Order, Supreme Court, New York County (Marcy S. Friedman, J.), entered January 2, 2009, which denied defendants' motion to dismiss the complaint as barred by the Federal Communications Decency Act of 1996 (CDA), unanimously reversed, on the law, without costs, the motion granted, and the complaint dismissed. The Clerk is directed to enter judgment accordingly.
Published by New York State Law Reporting Bureau pursuant to Judiciary Law § 431.
This opinion is uncorrected and subject to revision before publication in the Official Reports.
Tom, J.P., Andrias, Saxe, McGuire, Manzanet-Daniels, JJ.
This is an action for defamation and unfair competition by disparagement based on comments posted on an internet Web site. It is alleged that defendants "administer and choose" the content for the Web site at issue here, available to and accessed by members of the public interested in New York City real estate, and that they further published numerous false and defamatory statements on the site damaging to plaintiff personally and to his reputation as a businessman, as well as to Ardor.
The CDA provides: "No provider or user of an interactive computer service shall be treated as the publisher or speaker of any information provided by another information content provider" (47 USC § 230[c]), and "No cause of action may be brought and no liability may be imposed under any State or local law that is inconsistent with this section" (§ 230[e]). Congress thereby granted internet services immunity from liability for publishing false or defamatory material so long as the information was provided by another party. Therefore, "lawsuits seeking to hold a service provider liable for its exercise of a publisher's traditional editorial functions - such as deciding whether to publish, withdraw, postpone or alter content - are barred" (Zeran v American Online, 129 F3d 327, 330 [4th Cir 1997], cert denied 524 US 937 ; see also Chicago Lawyers' Comm. for Civ. Rights under Law v Craigslist, 519 F3d 666 [7th Cir 2008]; Green v America Online (AOL), 318 F3d 465, 470-471 [3d Cir 2003], cert denied 540 US 877 ). The CDA thus treats internet publishers differently than it does corresponding authors in print, television and radio (see Batzel v Smith, 333 F3d 1018, 1026-1027 [9th Cir 2003], cert denied 541 US 1085 ).
However, the immunity provided by the CDA applies only where the information that forms the basis of the state law claim has been provided "by another information content provider" (47 USC § 230[c], emphasis added). "Internet content provider" is defined in the statute as "any person or entity that is responsible, in whole or part, for the creation or development of information provided through the Internet or any other interactive computer service" (§ 230[f], emphasis added). Accordingly, an interactive computer service provider remains liable for its own speech (Universal Communication Sys. v Lycos, 478 F3d 413, 419-420 [1st Cir 2007]), or for its material contribution to the content of a third party's statement (see Fair Hous. Council of San Fernando Val. v Roommates.com, 521 F3d 1157 [9th Cir 2008]). However, the " development of information' . . . means something more substantial than simply editing portions of an e-mail and selecting material for publication" (Batzel, 333 F3d at 1031).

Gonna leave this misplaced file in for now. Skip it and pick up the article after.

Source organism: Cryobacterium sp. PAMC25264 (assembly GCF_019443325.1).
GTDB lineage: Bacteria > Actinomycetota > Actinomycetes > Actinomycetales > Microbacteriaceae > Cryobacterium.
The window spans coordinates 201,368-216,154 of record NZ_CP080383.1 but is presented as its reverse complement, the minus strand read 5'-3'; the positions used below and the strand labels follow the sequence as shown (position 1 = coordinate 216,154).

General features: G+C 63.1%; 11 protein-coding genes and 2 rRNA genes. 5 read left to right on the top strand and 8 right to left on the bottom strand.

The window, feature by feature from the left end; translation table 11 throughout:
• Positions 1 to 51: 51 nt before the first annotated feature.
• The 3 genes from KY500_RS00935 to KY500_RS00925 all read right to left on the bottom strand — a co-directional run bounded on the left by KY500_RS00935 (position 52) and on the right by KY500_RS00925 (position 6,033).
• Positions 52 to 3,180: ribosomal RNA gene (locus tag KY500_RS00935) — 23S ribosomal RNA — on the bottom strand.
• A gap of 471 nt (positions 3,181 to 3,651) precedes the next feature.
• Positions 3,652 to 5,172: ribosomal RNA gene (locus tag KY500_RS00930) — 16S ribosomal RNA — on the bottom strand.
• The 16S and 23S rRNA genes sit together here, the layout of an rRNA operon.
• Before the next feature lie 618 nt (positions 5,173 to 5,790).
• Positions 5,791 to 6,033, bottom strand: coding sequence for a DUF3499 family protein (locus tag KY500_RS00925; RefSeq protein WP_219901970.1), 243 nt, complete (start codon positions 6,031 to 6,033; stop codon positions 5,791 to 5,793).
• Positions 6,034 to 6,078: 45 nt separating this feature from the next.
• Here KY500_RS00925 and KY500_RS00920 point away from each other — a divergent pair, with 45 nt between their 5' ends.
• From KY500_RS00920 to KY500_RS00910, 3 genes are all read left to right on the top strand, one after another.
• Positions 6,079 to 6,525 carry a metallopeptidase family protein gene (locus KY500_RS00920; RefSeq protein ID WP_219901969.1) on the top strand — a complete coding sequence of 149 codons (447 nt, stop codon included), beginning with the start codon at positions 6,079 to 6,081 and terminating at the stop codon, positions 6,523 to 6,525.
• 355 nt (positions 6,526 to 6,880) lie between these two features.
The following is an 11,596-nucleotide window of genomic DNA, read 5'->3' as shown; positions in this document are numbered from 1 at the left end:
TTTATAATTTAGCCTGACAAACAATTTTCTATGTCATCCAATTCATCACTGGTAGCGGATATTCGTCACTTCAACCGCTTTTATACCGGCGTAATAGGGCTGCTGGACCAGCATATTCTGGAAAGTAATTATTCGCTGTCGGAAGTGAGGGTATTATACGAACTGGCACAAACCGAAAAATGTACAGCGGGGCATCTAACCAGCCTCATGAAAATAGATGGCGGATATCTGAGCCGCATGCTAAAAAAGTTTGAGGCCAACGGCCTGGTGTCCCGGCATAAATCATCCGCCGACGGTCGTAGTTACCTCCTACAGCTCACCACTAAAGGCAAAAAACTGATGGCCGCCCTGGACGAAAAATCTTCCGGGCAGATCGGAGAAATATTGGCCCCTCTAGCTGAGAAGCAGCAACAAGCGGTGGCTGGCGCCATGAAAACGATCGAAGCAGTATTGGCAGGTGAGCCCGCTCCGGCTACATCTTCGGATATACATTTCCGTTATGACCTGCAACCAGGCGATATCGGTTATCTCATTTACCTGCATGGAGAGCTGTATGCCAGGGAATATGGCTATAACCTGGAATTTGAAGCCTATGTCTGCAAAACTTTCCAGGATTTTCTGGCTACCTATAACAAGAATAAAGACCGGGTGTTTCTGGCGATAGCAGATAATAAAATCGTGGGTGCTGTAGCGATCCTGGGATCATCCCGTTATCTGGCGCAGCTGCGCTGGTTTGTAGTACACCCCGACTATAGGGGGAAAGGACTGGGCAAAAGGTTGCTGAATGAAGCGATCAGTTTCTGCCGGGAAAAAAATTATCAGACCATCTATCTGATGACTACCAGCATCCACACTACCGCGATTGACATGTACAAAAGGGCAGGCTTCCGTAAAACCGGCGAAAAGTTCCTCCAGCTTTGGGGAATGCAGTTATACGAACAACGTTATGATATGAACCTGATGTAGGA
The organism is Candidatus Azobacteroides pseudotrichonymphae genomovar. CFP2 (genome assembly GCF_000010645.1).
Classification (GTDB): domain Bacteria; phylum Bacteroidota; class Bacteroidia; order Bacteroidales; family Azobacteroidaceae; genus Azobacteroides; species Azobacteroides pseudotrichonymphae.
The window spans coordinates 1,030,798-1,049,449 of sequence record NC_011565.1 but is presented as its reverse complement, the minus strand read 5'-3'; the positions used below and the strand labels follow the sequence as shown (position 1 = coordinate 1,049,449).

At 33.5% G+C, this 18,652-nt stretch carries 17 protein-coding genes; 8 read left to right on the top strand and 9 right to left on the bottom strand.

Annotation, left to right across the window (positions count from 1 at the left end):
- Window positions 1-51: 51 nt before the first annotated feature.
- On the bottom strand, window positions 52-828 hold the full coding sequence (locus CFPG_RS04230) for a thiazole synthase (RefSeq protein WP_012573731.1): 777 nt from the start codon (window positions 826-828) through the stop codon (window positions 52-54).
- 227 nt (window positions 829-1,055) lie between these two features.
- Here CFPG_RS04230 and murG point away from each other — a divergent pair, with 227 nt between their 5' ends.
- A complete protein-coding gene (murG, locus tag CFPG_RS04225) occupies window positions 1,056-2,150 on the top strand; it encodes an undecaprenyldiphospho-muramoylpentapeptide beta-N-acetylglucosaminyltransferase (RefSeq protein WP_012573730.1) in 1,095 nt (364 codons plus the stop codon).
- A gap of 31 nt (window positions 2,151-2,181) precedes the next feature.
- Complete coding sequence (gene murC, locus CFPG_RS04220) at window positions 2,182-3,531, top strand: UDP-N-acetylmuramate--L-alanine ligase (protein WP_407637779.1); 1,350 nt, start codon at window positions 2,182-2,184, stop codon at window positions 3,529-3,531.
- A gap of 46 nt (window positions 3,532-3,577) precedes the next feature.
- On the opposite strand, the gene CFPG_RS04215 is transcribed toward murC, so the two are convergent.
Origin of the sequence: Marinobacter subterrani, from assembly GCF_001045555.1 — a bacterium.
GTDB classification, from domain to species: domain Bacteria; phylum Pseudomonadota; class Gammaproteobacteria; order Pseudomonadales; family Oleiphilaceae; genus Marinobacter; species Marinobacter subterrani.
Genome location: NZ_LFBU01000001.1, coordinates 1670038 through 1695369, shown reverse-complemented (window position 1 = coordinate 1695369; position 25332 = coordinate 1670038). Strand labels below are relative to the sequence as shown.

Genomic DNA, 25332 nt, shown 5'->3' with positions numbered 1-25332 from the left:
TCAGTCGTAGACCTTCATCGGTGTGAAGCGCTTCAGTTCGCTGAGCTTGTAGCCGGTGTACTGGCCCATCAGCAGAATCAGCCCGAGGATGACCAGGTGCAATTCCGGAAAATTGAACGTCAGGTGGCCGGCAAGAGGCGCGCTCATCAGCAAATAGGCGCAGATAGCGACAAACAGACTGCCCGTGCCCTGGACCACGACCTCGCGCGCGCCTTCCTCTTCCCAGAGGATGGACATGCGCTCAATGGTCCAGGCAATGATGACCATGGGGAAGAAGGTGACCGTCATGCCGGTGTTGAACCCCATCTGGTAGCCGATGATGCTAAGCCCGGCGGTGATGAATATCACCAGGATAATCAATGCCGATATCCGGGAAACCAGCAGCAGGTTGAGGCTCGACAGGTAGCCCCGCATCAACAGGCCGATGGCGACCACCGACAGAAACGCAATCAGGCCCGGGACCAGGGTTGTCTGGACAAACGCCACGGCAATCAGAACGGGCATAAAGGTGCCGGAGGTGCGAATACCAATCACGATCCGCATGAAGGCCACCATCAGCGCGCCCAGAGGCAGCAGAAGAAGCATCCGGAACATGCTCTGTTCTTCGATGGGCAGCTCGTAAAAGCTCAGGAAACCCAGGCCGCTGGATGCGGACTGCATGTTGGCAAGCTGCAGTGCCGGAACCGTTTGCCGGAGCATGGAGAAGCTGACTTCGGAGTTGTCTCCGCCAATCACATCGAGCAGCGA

Plaintiff's claim is barred by the CDA. The complaint makes no allegation that defendants authored any defamatory statements. It merely alleges that defendants "choose and administer content" that appears on the Web site. This is precisely the kind of function that the CDA immunizes (see e.g. Fair Hous. Council, 521 F3d at 1173-1174; Batzel, 333 F3d at 1031). Even accepting as true all of plaintiff's allegations and giving it the benefit of all favorable inferences (see Leon v Martinez, 84 NY2d 83, 87-88 ), the complaint does not raise an inference that defendants were "information content providers" within the meaning of the CDA. Plaintiff argues that defendants engaged in a calculated effort to encourage, keep and promote "bad" content on the Web site. However, message board postings do not cease to be data "provided by another information content provider" merely because "the construct and operation" of the Web site might have some influence on the content of the postings (see Universal, 478 F3d at 422; see also Chicago Lawyers' Comm., 519 F3d at 671-672; Carafano v Metrosplash.com, 339 F3d 1119, 1124-1125 [9th Cir 2003]).
Where, as here, there is no allegation that defendants authored the defamatory statements, it is not appropriate to permit discovery to determine if a cause of action exists (see Walsh v Liberty Mut. Ins. Co., 289 AD2d 842, 844 ; see also Universal, 478 F3d at 425-42; cf. Fair Hous. Council, 521 F3d at 1174).
THIS CONSTITUTES THE DECISION AND ORDER OF THE SUPREME COURT, APPELLATE DIVISION, FIRST DEPARTMENT.
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